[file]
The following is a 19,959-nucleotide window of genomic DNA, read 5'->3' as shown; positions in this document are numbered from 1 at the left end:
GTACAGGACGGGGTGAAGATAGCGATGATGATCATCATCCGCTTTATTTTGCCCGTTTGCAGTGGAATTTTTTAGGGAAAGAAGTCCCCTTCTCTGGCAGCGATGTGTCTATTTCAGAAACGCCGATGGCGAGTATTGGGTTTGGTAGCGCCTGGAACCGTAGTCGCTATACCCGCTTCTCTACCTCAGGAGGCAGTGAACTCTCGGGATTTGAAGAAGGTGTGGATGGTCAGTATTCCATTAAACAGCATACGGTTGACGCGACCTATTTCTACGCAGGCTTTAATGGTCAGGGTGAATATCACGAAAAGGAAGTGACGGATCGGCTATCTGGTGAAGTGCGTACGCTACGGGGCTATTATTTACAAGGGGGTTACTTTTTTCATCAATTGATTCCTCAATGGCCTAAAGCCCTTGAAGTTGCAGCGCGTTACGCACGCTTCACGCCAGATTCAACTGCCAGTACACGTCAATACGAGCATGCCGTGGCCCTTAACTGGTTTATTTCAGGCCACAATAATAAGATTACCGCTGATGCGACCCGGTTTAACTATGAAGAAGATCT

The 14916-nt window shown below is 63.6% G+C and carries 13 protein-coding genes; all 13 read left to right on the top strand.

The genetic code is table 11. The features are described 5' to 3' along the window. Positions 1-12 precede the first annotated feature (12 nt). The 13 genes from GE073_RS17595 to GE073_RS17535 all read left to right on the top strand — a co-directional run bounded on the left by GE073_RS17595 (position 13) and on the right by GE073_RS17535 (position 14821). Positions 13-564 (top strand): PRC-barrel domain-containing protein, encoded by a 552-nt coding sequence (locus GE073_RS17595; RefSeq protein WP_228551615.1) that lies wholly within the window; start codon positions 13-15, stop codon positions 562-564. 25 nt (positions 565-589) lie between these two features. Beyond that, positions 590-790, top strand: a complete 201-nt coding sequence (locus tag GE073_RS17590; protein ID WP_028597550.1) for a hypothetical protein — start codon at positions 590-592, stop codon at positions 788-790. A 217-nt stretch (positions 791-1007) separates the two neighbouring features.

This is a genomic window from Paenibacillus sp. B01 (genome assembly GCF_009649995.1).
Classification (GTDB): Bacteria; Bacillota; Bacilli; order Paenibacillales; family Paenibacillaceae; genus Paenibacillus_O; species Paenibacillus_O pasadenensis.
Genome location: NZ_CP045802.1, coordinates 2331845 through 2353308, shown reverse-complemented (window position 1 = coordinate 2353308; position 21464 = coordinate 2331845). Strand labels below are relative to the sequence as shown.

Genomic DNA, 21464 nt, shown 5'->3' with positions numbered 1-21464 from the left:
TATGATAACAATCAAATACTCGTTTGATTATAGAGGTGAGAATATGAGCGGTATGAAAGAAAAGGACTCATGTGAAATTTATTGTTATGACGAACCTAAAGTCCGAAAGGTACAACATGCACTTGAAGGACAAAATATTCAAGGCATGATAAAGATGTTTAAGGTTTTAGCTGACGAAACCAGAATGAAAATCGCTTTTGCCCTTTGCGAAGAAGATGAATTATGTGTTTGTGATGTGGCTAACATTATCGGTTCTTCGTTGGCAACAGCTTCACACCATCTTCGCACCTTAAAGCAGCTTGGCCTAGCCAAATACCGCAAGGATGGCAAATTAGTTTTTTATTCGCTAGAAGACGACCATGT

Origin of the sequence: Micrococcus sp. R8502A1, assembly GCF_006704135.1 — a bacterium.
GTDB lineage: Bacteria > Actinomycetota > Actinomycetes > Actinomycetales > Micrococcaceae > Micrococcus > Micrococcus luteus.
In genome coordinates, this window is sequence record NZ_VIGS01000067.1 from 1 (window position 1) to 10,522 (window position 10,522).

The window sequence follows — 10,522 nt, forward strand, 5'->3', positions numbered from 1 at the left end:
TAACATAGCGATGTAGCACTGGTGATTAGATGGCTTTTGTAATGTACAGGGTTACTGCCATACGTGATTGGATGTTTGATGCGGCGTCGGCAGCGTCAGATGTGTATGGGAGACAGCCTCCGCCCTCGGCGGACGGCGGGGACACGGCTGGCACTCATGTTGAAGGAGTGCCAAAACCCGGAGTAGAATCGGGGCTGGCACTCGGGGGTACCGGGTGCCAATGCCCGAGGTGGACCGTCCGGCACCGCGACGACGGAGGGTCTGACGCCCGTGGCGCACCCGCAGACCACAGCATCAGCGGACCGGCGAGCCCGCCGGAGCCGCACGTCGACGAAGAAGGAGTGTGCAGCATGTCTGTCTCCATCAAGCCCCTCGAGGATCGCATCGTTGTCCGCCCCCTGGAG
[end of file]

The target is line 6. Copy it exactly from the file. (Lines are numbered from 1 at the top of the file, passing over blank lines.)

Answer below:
Classification (GTDB): Bacteria; Bacillota; Bacilli; order Paenibacillales; family Paenibacillaceae; genus Paenibacillus_O; species Paenibacillus_O pasadenensis.